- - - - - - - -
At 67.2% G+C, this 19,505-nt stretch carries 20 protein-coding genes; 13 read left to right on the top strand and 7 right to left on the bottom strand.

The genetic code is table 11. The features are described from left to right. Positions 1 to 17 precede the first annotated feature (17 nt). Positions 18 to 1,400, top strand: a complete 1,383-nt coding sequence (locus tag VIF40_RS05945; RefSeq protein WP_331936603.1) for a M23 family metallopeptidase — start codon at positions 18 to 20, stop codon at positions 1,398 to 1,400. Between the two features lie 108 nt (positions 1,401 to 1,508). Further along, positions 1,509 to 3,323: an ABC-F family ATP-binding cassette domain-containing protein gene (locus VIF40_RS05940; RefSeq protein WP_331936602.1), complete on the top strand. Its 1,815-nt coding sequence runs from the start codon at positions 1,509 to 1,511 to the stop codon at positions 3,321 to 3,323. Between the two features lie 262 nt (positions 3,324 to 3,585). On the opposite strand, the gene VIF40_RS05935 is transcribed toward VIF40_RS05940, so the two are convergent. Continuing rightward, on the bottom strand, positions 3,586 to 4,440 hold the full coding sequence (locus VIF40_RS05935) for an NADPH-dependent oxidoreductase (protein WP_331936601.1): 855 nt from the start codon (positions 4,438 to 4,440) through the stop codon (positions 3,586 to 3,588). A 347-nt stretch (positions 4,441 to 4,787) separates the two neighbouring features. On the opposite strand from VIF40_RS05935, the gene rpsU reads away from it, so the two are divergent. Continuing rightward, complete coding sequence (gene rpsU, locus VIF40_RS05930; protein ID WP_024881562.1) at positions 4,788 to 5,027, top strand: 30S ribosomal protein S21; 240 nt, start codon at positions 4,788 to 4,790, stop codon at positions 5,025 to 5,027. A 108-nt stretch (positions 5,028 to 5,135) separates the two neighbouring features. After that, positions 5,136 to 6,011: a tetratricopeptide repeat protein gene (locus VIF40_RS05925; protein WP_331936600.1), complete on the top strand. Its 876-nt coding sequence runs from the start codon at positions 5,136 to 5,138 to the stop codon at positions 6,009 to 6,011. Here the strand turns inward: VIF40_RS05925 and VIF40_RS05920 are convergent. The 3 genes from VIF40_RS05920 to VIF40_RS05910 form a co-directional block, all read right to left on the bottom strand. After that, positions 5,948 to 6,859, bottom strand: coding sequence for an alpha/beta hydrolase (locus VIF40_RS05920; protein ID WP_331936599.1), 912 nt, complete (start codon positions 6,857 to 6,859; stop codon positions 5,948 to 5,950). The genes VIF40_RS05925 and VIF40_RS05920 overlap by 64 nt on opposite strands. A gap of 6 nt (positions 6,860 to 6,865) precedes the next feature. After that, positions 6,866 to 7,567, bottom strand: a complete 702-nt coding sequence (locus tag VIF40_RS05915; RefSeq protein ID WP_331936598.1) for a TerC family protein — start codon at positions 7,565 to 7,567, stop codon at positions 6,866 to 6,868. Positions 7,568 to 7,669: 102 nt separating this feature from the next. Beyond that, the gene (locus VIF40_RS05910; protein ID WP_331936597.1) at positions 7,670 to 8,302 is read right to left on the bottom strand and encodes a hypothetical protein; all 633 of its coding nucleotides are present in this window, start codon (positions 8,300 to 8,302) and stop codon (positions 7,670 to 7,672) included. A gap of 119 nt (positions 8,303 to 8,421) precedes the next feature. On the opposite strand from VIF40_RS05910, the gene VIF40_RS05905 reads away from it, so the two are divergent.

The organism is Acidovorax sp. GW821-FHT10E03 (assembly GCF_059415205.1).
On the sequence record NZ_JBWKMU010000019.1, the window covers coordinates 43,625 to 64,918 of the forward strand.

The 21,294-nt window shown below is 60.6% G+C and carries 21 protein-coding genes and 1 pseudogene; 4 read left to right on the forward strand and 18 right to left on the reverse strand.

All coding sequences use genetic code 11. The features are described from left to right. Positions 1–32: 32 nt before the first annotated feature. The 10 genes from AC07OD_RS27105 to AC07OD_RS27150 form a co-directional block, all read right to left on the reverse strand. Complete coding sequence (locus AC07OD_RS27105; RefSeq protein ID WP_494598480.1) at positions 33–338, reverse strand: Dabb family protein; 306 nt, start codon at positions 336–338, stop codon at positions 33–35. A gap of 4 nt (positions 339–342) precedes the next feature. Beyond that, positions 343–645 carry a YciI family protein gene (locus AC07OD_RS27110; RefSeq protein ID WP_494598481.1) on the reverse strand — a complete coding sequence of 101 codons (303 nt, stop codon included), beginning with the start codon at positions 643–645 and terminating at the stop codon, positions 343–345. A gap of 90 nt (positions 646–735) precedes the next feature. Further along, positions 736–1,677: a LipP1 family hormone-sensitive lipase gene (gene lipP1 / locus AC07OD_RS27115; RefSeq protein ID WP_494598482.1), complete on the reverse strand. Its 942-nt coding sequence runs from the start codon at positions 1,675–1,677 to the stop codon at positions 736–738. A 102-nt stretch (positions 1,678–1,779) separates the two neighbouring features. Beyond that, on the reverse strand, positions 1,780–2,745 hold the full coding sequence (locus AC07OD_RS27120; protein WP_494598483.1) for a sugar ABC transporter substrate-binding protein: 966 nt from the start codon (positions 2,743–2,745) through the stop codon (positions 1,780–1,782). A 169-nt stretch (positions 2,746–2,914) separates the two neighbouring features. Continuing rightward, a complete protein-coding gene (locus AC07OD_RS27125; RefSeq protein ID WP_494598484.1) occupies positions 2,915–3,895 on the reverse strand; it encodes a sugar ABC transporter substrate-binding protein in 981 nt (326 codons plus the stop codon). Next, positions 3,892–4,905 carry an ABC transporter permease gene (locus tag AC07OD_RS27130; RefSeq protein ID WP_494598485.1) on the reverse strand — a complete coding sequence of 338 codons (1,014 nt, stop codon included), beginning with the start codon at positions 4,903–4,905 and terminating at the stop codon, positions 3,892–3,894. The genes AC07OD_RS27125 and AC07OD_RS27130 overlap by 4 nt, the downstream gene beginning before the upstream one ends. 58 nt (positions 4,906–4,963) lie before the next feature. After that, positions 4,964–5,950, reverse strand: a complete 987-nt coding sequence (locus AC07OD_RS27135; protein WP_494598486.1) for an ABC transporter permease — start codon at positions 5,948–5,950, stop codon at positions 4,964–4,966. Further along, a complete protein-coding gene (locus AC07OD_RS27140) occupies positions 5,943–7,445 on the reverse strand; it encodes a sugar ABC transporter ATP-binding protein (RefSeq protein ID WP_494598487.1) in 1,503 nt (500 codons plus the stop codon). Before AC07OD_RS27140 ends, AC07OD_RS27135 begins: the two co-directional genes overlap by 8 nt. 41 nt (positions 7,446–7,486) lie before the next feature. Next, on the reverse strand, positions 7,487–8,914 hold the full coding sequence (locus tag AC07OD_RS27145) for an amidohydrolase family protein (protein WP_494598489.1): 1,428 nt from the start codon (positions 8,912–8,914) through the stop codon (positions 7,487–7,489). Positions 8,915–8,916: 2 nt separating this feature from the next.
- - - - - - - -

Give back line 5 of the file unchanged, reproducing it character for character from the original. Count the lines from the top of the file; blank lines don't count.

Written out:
The 21,294-nt window shown below is 60.6% G+C and carries 21 protein-coding genes and 1 pseudogene; 4 read left to right on the forward strand and 18 right to left on the reverse strand.